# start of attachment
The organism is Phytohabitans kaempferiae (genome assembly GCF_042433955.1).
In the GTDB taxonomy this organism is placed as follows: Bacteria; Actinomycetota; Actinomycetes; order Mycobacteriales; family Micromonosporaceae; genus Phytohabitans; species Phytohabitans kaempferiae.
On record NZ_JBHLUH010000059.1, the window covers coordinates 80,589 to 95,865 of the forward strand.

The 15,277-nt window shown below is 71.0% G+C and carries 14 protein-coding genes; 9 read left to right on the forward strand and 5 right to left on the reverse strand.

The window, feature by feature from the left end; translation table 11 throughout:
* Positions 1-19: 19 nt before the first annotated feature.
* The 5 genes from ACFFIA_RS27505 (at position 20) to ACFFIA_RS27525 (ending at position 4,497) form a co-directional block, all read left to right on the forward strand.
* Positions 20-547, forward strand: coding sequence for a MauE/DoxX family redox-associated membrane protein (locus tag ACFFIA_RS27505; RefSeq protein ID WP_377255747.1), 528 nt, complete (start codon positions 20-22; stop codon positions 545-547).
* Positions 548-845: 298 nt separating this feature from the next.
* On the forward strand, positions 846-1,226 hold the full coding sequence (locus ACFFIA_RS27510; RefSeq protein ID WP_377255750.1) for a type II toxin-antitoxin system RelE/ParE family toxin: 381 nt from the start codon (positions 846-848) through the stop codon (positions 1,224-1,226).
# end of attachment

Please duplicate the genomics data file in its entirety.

The organism is Phytohabitans kaempferiae (genome assembly GCF_042433955.1).
In the GTDB taxonomy this organism is placed as follows: Bacteria; Actinomycetota; Actinomycetes; order Mycobacteriales; family Micromonosporaceae; genus Phytohabitans; species Phytohabitans kaempferiae.
On record NZ_JBHLUH010000059.1, the window covers coordinates 80,589 to 95,865 of the forward strand.

The 15,277-nt window shown below is 71.0% G+C and carries 14 protein-coding genes; 9 read left to right on the forward strand and 5 right to left on the reverse strand.

The window, feature by feature from the left end; translation table 11 throughout:
* Positions 1-19: 19 nt before the first annotated feature.
* The 5 genes from ACFFIA_RS27505 (at position 20) to ACFFIA_RS27525 (ending at position 4,497) form a co-directional block, all read left to right on the forward strand.
* Positions 20-547, forward strand: coding sequence for a MauE/DoxX family redox-associated membrane protein (locus tag ACFFIA_RS27505; RefSeq protein ID WP_377255747.1), 528 nt, complete (start codon positions 20-22; stop codon positions 545-547).
* Positions 548-845: 298 nt separating this feature from the next.
* On the forward strand, positions 846-1,226 hold the full coding sequence (locus ACFFIA_RS27510; RefSeq protein ID WP_377255750.1) for a type II toxin-antitoxin system RelE/ParE family toxin: 381 nt from the start codon (positions 846-848) through the stop codon (positions 1,224-1,226).